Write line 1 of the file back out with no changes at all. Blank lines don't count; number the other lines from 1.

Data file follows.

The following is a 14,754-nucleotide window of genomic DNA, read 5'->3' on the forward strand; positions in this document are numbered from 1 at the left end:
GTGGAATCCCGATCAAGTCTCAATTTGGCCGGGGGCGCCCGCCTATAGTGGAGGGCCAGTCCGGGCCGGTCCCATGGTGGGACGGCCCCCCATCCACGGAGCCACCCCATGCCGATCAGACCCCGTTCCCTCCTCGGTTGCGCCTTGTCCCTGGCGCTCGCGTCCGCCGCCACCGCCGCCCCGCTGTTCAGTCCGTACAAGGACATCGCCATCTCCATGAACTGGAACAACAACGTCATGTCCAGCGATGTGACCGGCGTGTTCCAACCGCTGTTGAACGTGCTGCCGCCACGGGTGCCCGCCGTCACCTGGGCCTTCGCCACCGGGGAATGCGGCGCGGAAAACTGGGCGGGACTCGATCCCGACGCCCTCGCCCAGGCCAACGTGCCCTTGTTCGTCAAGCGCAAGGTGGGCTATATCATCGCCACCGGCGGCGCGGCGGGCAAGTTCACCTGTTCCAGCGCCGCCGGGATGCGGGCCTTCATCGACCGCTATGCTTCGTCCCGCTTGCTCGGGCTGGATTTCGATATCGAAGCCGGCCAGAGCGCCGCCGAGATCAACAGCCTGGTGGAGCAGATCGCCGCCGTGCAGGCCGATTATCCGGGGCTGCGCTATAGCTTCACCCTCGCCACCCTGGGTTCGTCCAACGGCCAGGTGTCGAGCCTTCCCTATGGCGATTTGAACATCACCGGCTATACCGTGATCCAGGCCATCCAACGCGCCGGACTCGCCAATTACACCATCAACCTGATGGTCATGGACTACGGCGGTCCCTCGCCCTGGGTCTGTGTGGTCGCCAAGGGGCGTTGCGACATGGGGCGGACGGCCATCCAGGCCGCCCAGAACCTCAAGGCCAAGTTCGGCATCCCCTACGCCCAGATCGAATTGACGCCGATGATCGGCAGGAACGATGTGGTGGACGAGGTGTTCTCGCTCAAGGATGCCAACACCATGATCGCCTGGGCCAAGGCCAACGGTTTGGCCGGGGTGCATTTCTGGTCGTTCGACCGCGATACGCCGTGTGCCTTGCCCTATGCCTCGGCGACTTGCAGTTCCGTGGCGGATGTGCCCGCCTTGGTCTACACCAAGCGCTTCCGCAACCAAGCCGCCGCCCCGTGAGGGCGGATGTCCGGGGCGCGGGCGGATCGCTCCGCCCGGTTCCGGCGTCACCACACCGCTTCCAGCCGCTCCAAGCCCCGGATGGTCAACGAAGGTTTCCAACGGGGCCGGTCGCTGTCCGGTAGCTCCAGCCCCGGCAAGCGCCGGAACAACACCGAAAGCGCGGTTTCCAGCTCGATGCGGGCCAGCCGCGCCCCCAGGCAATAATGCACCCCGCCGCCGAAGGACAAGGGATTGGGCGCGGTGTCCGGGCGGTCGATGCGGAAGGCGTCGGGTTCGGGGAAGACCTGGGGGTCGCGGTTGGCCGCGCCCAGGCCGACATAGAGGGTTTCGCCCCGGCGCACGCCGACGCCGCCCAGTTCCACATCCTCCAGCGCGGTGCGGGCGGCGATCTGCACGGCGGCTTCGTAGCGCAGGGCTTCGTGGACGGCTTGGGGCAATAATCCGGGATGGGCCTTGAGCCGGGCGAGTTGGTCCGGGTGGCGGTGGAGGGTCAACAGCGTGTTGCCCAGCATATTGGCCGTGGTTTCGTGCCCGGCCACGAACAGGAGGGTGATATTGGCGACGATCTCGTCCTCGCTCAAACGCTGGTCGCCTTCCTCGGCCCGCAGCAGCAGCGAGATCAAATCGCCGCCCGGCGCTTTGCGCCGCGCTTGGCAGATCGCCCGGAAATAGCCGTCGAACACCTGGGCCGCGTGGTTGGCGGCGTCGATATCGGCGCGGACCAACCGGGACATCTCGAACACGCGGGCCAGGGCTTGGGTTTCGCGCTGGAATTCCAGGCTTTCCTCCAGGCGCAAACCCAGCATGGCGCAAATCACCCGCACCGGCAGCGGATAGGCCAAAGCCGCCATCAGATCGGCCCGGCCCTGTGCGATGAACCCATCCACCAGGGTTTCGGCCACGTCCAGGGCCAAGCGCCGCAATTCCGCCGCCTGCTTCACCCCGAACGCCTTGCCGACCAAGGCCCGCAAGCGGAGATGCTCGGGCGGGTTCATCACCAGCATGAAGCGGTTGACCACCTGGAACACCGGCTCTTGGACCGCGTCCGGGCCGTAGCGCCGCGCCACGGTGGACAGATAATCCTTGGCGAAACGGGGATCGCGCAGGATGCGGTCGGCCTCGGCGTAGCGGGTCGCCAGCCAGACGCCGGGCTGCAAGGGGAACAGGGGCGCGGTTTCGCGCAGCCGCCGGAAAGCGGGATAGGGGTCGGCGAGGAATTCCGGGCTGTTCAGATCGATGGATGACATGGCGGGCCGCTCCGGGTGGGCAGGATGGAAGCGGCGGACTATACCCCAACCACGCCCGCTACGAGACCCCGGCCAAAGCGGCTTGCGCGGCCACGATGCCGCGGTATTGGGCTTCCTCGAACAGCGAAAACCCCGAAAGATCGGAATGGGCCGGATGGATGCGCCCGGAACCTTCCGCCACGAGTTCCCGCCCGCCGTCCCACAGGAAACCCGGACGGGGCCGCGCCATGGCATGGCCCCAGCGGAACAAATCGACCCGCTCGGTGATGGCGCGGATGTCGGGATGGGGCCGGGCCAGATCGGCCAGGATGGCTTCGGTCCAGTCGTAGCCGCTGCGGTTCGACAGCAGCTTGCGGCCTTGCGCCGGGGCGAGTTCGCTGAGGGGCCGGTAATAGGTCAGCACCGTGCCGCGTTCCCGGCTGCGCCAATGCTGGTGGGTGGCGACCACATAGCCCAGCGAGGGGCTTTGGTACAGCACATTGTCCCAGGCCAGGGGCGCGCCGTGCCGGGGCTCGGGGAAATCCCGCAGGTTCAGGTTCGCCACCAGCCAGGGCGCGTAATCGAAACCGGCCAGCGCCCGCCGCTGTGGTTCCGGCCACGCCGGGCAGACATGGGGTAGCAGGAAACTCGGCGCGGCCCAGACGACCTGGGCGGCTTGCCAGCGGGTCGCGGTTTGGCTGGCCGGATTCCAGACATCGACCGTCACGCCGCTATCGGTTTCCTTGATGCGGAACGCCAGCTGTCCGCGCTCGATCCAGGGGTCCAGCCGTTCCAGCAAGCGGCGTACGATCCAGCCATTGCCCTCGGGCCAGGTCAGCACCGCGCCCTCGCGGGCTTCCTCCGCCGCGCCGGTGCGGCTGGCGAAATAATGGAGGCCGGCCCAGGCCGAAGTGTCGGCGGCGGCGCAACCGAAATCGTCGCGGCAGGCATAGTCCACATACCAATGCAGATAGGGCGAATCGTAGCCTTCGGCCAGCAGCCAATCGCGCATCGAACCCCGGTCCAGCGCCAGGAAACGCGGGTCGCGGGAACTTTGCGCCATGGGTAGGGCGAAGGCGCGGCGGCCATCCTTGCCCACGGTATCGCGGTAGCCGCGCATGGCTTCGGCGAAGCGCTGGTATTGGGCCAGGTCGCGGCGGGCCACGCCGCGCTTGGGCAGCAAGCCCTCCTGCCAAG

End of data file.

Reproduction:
The following is a 14,754-nucleotide window of genomic DNA, read 5'->3' on the forward strand; positions in this document are numbered from 1 at the left end: